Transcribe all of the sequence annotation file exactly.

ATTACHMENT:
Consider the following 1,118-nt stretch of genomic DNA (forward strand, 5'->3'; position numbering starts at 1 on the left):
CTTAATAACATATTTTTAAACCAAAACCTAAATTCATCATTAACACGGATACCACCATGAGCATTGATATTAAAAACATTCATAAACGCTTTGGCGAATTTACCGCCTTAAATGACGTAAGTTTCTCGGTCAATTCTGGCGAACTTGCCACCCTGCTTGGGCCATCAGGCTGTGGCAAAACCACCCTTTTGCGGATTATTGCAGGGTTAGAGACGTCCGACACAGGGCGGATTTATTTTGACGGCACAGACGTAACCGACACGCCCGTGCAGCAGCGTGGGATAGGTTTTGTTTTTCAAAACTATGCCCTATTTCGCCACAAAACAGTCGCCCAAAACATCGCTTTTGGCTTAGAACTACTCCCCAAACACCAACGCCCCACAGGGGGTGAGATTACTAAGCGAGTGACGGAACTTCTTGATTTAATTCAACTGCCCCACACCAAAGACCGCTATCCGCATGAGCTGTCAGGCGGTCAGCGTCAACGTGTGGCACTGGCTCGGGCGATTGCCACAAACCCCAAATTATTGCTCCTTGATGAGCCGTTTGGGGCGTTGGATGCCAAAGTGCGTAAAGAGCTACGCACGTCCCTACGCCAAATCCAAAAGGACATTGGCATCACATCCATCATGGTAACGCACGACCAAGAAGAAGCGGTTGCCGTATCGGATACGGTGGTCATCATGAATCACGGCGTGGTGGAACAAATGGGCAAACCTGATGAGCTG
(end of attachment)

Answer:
Consider the following 1,118-nt stretch of genomic DNA (forward strand, 5'->3'; position numbering starts at 1 on the left):
CTTAATAACATATTTTTAAACCAAAACCTAAATTCATCATTAACACGGATACCACCATGAGCATTGATATTAAAAACATTCATAAACGCTTTGGCGAATTTACCGCCTTAAATGACGTAAGTTTCTCGGTCAATTCTGGCGAACTTGCCACCCTGCTTGGGCCATCAGGCTGTGGCAAAACCACCCTTTTGCGGATTATTGCAGGGTTAGAGACGTCCGACACAGGGCGGATTTATTTTGACGGCACAGACGTAACCGACACGCCCGTGCAGCAGCGTGGGATAGGTTTTGTTTTTCAAAACTATGCCCTATTTCGCCACAAAACAGTCGCCCAAAACATCGCTTTTGGCTTAGAACTACTCCCCAAACACCAACGCCCCACAGGGGGTGAGATTACTAAGCGAGTGACGGAACTTCTTGATTTAATTCAACTGCCCCACACCAAAGACCGCTATCCGCATGAGCTGTCAGGCGGTCAGCGTCAACGTGTGGCACTGGCTCGGGCGATTGCCACAAACCCCAAATTATTGCTCCTTGATGAGCCGTTTGGGGCGTTGGATGCCAAAGTGCGTAAAGAGCTACGCACGTCCCTACGCCAAATCCAAAAGGACATTGGCATCACATCCATCATGGTAACGCACGACCAAGAAGAAGCGGTTGCCGTATCGGATACGGTGGTCATCATGAATCACGGCGTGGTGGAACAAATGGGCAAACCTGATGAGCTG